Jungle Tales of Tarzan (Burroughs, E., R., 1916-1917)

As the title suggests, Jungle Tales of Tarzan are exactly that: tales about Tarzan in the jungle. In many ways, these loosely connected stories illuminate the early years of this jungle demi-god a bit further than it was done in the first Tarzan tale. Through these 12 tales, Burroughs tells more of how the personality of the wild man evolved, how his morals and sense of justice grew higher than of the apes that adopted him. In many ways, you could claim Jungle Tales as a companion piece to the first novel, Tarzan of the Apes.

As such the stories are set somewhere before Jane Porter was stranded to the jungle and after Kala, Tarzan's adopted mother, died. Tarzan isn't a young child anymore, he's a young lad in his mid-teens, just starting to experience the growth that comes with the age. This is the most suggestive in the tales where Tarzan falls in love with a she-ape, only to be rejected or the where he tries to seek more humane companionship by forcefully adopting a young black child from a nearby tribe.

I recall a writing, where it was suggested that in the conditions where Tarzan was born, his first sexual experiences would probably have been with apes and here Burroughs does indeed suggest that had Tarzan been successful in his courtship, that might have happened. But he's saved from doing that because he realizes his differences from the other apes and is, in the end, happy when Teeka chooses an another mate.

As a whole, Jungle Tales of Tarzan are pretty solid adventure stories. They don't offer much new to the table but are in good and bad pretty much what you'd expect to get from a Tarzan story, the bad being again how the native Africans are again described, the good being the adventurous narratives.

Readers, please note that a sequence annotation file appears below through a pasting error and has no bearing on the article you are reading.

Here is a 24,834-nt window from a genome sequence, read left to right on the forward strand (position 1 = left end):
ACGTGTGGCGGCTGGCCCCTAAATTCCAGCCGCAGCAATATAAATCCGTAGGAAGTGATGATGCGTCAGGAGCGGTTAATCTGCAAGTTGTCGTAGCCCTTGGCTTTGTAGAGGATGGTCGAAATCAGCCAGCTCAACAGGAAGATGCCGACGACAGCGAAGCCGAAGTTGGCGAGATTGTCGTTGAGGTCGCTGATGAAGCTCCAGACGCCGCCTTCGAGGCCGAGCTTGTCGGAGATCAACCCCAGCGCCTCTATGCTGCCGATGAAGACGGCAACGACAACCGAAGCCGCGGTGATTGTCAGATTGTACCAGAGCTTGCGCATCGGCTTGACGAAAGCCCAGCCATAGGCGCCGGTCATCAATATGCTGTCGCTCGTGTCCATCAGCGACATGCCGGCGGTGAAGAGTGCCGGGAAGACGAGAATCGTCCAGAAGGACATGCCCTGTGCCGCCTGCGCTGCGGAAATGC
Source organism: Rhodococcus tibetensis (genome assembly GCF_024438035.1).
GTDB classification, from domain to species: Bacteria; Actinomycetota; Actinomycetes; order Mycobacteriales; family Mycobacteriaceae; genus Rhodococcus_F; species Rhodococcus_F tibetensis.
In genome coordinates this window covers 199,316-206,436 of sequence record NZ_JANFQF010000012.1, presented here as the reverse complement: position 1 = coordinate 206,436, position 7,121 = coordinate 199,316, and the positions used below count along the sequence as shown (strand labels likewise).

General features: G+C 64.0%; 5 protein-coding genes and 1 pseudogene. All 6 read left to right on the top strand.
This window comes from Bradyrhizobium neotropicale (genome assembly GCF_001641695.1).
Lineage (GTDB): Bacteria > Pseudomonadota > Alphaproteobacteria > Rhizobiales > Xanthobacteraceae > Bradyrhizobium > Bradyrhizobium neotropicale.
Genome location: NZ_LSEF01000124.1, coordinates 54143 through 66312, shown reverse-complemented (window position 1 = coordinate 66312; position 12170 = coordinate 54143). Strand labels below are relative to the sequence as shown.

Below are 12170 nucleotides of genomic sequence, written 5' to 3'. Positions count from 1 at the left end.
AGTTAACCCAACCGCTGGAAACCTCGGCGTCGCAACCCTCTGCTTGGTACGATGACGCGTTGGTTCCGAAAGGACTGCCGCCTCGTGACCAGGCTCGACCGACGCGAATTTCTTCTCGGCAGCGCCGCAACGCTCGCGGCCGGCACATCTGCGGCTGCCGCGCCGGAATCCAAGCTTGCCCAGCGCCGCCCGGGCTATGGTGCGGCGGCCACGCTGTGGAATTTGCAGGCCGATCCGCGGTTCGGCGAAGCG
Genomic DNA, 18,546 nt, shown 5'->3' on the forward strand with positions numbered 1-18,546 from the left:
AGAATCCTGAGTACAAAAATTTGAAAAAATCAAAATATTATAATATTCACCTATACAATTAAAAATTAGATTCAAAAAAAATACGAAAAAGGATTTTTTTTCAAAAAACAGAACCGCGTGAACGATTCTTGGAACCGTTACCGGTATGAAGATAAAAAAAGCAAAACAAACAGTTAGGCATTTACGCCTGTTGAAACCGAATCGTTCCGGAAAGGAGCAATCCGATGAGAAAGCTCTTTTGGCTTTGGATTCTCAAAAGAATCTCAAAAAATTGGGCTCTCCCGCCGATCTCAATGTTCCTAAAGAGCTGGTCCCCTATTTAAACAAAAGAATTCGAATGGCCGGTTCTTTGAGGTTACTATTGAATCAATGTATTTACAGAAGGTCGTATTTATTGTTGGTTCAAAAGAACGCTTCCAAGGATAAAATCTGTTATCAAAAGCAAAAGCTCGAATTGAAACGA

Burroughs also antomorphosises the jungle dwellers even further in the tales. While many of the animal characters had human behavior even during the first tales,  the great apes gain more and more human traits as do other animals of the wild. He often underlines the main differences between the understanding of beasts and men, but at times the animals of Burroughs come out more human than some of the black tribals he describes.

In truth, I wouldn't call Jungle Tales of Tarzan an essential piece in Tarzan lore. It doesn't really bring that many new things to him, more than it just makes the lines wider about his personality. So if that's what you're looking for, thins that make Tarzan's personality even clearer, then yes, Jungle Tales does warrant a look. Other wise, you can skip it.